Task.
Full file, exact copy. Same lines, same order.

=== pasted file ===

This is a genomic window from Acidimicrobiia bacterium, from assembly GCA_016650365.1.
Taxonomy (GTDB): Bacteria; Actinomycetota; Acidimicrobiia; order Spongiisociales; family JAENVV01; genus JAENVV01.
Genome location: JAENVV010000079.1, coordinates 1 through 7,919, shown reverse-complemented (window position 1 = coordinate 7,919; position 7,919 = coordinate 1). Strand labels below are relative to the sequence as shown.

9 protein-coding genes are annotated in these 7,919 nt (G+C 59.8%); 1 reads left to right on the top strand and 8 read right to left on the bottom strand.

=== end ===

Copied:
This is a genomic window from Acidimicrobiia bacterium, from assembly GCA_016650365.1.
Taxonomy (GTDB): Bacteria; Actinomycetota; Acidimicrobiia; order Spongiisociales; family JAENVV01; genus JAENVV01.
Genome location: JAENVV010000079.1, coordinates 1 through 7,919, shown reverse-complemented (window position 1 = coordinate 7,919; position 7,919 = coordinate 1). Strand labels below are relative to the sequence as shown.

9 protein-coding genes are annotated in these 7,919 nt (G+C 59.8%); 1 reads left to right on the top strand and 8 read right to left on the bottom strand.